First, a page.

Institute for Space Science, Exploration and Technology

Space Exploration Symposium 2017

The Institute for Space Science, Exploration and Technology and

The Royal Astronomical Society of Canada Edmonton Centre

present

Conor Brown

Senior Mission Manager – NanoRacks, LLC

Keynote speaker

 ExAlta1 launch!

Launching Small Satellites to the International Space Station – An Industry Perspective

NanoRacks, a leader in commercial services on the International Space Station (ISS), has been deploying CubeSats from the ISS since 2012. It was not until February 2014, however, that the true impact of the ISS on the CubeSat market was realized. During this time, 33 CubeSats were deployed from the ISS via the NanoRacks CubeSat Deployer (NRCSD). This was unprecedented and created the ability to regularly deploy constellations of CubeSats into Low Earth Orbit (LEO). To date, NanoRacks has deployed a total of 174 CubeSats from the ISS and 12 CubeSats from Orbital-ATK’s Cygnus resupply vehicle.
Since the first deployments via the NRCSD in 2014, NanoRacks has worked closely with NASA, JAXA, and Orbital-ATK to continue exploring options to increase the ISS Program’s capabilities for small satellite deployments. Whether it has been optimizing the JEM airlock to increase overall throughput, finding ways to deploy satellites at an altitude higher than the ISS, or developing infrastructure to deploy satellites in the 100kg class, NanoRacks has been a market leader in utilizing the ISS to enable the small satellite market.
The accompanying presentation will offer an industry perspective on the role of the ISS in the small satellite industry, analyzing the launch and deployment process and how it differs from traditional launch services. A particular focus will be placed on how the increasing demand and agility inherent to the small satellite community is helping drive the commercial utilization of the ISS. Payload integration highlights and mission examples demonstrating rapid innovation cycles will be displayed.  

 

 

FREE Public Talk - all are welcome!

No ticket or registration required

Wednesday, Oct 4, 2017

6 p.m. in room 8-207

Donadeo Innovation Centre for Engineering

University of Alberta

Conor Brown

Conor Brown studied Chemical Engineering at Queen’s University and has been a Senior Mission Manager at NanoRacks, LLC since January, 2014. During his time at NanoRacks, Conor has managed small satellite missions on over 14 launches and supported the development and qualification of a wide range of satellite deployment systems for use on the International Space Station (ISS) and resupply vehicles. Conor has served as the primary mission manager for a number of pivotal small satellite missions, including some of the first ever commercial CubeSat constellations (Planet and Spire), along with the QB50 ISS mission.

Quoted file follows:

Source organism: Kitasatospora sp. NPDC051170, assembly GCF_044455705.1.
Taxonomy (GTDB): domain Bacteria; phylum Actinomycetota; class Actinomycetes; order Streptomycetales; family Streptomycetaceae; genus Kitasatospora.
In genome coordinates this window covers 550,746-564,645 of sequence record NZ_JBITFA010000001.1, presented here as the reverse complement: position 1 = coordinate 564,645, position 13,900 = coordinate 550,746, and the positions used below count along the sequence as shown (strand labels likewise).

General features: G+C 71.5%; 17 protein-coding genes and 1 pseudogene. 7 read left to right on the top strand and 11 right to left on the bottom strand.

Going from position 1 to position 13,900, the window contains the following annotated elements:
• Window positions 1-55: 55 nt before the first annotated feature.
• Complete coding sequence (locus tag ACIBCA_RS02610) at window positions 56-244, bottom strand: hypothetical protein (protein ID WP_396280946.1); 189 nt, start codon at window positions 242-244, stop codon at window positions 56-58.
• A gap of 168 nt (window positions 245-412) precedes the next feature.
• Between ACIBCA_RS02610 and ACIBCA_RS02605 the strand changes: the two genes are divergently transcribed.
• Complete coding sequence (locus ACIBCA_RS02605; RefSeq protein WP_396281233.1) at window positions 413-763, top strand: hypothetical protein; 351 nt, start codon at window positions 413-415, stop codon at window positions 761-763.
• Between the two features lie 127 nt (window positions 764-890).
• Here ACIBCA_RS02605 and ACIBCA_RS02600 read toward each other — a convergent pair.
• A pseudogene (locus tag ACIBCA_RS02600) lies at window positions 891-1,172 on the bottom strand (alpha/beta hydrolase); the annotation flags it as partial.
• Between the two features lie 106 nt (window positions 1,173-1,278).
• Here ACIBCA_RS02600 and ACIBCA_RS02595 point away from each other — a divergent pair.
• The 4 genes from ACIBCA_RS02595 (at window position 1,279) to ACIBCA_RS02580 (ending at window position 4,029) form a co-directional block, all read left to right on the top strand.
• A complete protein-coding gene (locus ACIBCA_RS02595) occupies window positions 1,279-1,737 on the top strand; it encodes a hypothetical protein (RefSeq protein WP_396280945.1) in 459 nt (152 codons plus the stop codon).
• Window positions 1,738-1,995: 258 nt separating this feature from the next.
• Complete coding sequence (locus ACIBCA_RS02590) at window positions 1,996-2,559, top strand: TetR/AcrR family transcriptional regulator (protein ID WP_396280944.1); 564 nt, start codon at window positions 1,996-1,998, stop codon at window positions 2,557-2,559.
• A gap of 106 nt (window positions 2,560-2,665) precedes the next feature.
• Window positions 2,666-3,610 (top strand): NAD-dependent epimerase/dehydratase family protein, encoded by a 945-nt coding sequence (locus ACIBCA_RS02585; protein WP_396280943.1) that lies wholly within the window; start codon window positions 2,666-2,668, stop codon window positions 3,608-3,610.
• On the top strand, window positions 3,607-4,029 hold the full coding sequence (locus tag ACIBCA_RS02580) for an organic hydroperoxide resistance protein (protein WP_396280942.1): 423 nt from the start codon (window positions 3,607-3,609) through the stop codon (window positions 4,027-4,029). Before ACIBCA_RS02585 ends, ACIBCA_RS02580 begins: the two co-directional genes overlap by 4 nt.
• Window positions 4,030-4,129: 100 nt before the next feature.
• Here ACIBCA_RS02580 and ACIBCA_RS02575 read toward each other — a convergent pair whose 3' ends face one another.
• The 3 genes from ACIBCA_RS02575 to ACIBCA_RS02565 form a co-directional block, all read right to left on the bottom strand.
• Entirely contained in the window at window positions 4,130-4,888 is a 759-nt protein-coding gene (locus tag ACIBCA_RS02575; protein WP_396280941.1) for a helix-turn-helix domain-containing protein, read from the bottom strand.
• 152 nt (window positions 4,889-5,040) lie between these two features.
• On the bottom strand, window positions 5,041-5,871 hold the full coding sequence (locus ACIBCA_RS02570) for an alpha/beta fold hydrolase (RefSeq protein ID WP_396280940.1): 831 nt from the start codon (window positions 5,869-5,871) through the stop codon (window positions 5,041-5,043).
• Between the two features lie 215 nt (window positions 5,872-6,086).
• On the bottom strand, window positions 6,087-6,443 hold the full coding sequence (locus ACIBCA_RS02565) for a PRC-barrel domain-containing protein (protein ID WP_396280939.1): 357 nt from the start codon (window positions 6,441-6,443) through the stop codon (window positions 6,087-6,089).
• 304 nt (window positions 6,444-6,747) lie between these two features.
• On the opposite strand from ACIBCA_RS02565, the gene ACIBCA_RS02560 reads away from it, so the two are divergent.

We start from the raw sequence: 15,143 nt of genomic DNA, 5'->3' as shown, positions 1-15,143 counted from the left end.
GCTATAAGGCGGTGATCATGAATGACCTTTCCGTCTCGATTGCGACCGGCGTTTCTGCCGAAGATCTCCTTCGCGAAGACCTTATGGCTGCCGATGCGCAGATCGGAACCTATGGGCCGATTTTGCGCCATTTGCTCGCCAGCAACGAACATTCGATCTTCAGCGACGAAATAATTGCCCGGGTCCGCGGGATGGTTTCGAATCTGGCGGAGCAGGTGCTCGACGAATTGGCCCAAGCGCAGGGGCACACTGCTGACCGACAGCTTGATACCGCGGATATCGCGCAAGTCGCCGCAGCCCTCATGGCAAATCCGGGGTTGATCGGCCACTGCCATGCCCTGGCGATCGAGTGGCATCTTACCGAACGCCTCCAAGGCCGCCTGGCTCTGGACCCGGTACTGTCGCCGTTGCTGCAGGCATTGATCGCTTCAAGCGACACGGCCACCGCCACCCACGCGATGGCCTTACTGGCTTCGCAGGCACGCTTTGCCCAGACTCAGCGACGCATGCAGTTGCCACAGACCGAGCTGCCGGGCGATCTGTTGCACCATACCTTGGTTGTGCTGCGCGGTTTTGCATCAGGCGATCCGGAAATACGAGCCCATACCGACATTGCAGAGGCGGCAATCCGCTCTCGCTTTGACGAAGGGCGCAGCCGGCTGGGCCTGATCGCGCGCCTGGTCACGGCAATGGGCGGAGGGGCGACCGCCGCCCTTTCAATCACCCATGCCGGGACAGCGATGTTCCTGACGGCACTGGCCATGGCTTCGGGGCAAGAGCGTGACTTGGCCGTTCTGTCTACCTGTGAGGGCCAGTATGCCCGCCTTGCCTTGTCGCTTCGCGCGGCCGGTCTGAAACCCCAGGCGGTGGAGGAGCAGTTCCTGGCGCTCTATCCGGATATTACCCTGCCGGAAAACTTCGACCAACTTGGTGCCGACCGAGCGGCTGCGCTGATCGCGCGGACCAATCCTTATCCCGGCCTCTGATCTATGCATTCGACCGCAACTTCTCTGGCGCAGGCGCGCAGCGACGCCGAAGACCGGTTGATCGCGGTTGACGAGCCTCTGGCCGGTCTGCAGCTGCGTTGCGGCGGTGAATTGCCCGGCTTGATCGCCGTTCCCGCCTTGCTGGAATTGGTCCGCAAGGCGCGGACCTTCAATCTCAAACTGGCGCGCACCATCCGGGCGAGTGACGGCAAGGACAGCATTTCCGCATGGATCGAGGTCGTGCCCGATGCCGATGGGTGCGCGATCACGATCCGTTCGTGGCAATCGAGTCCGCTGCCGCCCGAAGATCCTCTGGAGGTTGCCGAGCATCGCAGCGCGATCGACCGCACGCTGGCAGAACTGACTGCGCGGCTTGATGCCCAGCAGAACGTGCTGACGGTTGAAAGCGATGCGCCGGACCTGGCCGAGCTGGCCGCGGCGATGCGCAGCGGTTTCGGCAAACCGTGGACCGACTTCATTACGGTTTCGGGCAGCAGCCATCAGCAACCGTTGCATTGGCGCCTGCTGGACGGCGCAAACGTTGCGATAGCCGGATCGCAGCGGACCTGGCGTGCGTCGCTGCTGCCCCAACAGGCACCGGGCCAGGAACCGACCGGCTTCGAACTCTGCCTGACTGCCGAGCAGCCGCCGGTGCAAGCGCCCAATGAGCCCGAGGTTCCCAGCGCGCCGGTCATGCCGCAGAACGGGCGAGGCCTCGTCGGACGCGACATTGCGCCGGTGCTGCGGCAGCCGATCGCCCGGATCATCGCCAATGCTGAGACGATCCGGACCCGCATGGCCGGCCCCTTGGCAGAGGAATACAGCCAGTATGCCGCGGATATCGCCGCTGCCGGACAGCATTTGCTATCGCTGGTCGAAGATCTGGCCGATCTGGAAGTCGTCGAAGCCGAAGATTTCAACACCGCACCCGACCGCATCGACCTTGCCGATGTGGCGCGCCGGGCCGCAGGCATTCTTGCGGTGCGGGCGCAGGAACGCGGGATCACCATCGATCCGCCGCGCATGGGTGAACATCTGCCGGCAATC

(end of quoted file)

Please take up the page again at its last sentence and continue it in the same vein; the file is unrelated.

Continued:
Hap McSween

University of Tennessee

Keynote Speaker

 Image credit: NASA/JPL-Caltech/UCLA/MPS/DLR/IDA

Asteroid Exploration by the Dawn Spacecraft

The Dawn spacecraft has been on an epic ten-year mission to explore the two most massive protoplanets—Vesta and Ceres. The two bodies are intact planetary building blocks that were never used, and they could not be more different. Vesta is a rocky body, well sampled by more than a thousand meteorites. It has been melted and differentiated, producing a large metal core, an ultramafic mantle, and a basaltic crust. Its surface is mostly covered by a regolith of broken fragments of basalt and ultramafic rocks. A huge impact basin ejected material that ultimately became meteorites. In contrast, Ceres contains a large quantity of ice. It too has been differentiated, producing an icy mantle. Although we have no meteorites from Ceres, heavily altered carbonaceous chondrites provide a reasonable analog. It is still active, with small volcanoes erupting brines that produce unusual salts. Asteroidal bodies like Vesta and Ceres likely accreted to form our own planet.

 

FREE Public Talk - all are welcome!

 No ticket or registration required

Thursday, Oct 5, 2017

7 p.m. in room 1-430

Centennial Centre for Interdisciplinary Science

University of Alberta

Hap McSween image 

Chancellor’s Professor Emeritus Hap McSween has been a member of the University of Tennessee faculty for four decades. He holds degrees from The Citadel, the University of Georgia, and Harvard University. He previously served as Head of the Department of Earth & Planetary Sciences and Interim Dean of the College of Arts & Sciences. He is a fellow of the American Academy of Arts and Sciences and the namesake for an asteroid, and his research has been recognized by awards from the Meteoritical Society, the National Academy of Sciences, and the American Geophysical Union.  He is past president of the Geological Society of America.

Unlike most geologists, Dr. McSween's attention is drawn to rocks falling from the heavens rather than to those already underfoot. For nearly four decades NASA funded his research on meteorites, and he has published hundreds of scientific papers dealing with meteorites and their implications for understanding the formation and evolution of the solar system. He is also involved in spacecraft missions – currently as co-investigator for the Mars Exploration Rovers, the Mars Odyssey orbiter, and the Dawn asteroid orbiter. He is particularly interested in communicating the excitement of science to the public, and he is the author of three popular books on planetary science, as well as textbooks in geochemistry and cosmochemistry.